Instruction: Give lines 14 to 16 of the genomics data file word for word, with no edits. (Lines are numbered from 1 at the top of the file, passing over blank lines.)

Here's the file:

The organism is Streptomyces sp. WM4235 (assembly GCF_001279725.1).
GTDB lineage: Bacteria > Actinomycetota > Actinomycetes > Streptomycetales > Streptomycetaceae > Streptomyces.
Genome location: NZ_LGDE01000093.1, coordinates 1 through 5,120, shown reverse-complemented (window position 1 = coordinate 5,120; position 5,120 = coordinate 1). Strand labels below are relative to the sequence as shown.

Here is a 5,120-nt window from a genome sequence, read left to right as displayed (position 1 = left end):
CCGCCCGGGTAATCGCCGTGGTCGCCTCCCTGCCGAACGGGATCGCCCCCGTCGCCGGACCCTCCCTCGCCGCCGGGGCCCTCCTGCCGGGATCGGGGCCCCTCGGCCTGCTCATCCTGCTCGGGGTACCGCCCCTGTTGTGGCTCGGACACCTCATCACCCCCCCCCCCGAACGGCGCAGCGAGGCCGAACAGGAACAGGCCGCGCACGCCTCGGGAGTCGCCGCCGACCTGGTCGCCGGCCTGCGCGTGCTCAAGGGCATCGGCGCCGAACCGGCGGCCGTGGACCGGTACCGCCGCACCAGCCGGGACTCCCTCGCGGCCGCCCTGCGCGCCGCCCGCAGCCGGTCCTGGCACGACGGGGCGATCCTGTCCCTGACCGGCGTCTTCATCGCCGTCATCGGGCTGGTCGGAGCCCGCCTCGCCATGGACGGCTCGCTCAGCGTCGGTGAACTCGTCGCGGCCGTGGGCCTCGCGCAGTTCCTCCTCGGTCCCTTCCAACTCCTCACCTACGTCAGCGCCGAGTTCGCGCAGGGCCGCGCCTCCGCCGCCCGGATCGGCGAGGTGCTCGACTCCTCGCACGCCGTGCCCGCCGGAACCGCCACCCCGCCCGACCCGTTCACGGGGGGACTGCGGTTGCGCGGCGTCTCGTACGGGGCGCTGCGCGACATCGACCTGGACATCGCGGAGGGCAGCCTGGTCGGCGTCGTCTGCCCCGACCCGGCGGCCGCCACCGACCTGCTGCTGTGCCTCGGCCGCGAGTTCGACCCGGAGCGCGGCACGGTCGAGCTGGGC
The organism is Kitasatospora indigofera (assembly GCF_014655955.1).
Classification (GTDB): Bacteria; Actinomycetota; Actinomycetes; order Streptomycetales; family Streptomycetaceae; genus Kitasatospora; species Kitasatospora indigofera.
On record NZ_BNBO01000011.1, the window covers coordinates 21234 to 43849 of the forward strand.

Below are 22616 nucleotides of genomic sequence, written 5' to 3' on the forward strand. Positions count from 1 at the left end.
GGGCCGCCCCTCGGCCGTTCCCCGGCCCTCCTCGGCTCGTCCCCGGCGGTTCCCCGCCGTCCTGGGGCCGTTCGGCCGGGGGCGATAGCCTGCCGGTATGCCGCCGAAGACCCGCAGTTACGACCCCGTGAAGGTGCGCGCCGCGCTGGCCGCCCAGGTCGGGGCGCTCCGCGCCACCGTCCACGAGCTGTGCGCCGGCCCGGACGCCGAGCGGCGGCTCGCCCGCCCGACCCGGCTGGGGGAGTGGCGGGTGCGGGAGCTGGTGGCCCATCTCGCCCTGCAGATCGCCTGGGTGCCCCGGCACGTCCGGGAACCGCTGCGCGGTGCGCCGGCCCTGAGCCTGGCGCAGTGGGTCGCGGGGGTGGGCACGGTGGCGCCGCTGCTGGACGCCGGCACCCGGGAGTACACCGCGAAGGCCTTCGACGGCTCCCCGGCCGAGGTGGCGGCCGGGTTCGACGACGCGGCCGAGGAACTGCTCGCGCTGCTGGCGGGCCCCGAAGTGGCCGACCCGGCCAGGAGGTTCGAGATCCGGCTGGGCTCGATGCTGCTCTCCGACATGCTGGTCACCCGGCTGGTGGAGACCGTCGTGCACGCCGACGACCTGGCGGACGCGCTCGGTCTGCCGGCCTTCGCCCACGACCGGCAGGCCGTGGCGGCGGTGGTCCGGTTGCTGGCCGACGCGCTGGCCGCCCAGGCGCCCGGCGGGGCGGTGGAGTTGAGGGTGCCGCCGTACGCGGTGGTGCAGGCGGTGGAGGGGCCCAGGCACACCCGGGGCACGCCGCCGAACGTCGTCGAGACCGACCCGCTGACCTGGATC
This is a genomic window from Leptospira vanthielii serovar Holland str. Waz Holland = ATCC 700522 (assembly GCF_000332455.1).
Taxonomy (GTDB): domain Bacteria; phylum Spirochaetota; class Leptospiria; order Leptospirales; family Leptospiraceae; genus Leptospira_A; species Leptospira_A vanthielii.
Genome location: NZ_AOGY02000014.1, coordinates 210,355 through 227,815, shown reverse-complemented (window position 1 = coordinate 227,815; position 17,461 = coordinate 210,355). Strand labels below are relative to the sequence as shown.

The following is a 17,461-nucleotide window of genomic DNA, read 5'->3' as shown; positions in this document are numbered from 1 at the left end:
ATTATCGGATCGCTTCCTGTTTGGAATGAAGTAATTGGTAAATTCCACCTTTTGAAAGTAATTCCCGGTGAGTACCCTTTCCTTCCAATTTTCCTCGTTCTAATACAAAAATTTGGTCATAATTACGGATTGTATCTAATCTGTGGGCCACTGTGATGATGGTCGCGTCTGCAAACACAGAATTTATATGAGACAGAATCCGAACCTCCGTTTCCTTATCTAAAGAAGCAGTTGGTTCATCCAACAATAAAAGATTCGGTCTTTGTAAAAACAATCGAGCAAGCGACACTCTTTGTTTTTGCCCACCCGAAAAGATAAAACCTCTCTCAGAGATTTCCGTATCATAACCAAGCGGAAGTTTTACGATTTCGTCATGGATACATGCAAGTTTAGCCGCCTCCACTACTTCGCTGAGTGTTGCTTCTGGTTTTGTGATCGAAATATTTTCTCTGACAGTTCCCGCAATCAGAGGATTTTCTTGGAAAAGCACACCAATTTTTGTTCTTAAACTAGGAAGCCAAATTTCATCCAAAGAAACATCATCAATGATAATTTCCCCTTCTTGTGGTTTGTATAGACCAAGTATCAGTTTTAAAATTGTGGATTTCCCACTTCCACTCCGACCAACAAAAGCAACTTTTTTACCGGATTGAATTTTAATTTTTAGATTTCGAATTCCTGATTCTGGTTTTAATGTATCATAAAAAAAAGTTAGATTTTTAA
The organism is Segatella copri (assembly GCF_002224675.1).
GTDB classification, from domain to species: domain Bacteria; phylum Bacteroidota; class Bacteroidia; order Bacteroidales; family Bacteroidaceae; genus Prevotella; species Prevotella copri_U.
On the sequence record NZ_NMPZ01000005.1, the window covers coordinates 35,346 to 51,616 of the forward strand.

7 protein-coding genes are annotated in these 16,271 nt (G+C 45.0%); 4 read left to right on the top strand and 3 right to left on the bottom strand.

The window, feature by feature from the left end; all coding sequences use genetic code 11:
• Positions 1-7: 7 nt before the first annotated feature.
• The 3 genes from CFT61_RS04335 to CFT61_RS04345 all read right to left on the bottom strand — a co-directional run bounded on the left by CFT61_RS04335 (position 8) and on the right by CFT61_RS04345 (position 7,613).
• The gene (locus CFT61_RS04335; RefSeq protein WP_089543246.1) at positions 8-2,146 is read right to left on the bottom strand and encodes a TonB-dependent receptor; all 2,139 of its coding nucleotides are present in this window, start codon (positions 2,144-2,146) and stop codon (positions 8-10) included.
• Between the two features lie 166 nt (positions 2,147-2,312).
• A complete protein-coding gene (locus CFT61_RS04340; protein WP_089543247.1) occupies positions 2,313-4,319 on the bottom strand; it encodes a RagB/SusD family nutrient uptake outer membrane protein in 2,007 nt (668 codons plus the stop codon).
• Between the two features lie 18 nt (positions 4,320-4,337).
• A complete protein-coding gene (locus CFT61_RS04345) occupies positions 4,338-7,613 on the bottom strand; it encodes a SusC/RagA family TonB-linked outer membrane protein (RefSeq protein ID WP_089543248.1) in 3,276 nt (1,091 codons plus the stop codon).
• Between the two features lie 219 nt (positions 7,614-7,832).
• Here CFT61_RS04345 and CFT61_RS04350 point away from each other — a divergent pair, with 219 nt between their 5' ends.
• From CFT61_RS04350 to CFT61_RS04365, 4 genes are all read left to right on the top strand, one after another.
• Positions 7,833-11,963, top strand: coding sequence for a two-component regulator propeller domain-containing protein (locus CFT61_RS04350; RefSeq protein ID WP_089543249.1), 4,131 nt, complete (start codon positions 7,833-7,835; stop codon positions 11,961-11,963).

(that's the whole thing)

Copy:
The following is a 17,461-nucleotide window of genomic DNA, read 5'->3' as shown; positions in this document are numbered from 1 at the left end:
ATTATCGGATCGCTTCCTGTTTGGAATGAAGTAATTGGTAAATTCCACCTTTTGAAAGTAATTCCCGGTGAGTACCCTTTCCTTCCAATTTTCCTCGTTCTAATACAAAAATTTGGTCATAATTACGGATTGTATCTAATCTGTGGGCCACTGTGATGATGGTCGCGTCTGCAAACACAGAATTTATATGAGACAGAATCCGAACCTCCGTTTCCTTATCTAAAGAAGCAGTTGGTTCATCCAACAATAAAAGATTCGGTCTTTGTAAAAACAATCGAGCAAGCGACACTCTTTGTTTTTGCCCACCCGAAAAGATAAAACCTCTCTCAGAGATTTCCGTATCATAACCAAGCGGAAGTTTTACGATTTCGTCATGGATACATGCAAGTTTAGCCGCCTCCACTACTTCGCTGAGTGTTGCTTCTGGTTTTGTGATCGAAATATTTTCTCTGACAGTTCCCGCAATCAGAGGATTTTCTTGGAAAAGCACACCAATTTTTGTTCTTAAACTAGGAAGCCAAATTTCATCCAAAGAAACATCATCAATGATAATTTCCCCTTCTTGTGGTTTGTATAGACCAAGTATCAGTTTTAAAATTGTGGATTTCCCACTTCCACTCCGACCAACAAAAGCAACTTTTTTACCGGATTGAATTTTAATTTTTAGATTTCGAATTCCTGATTCTGGTTTTAATGTATCATAAAAAAAAGTTAGATTTTTAA
The organism is Segatella copri (assembly GCF_002224675.1).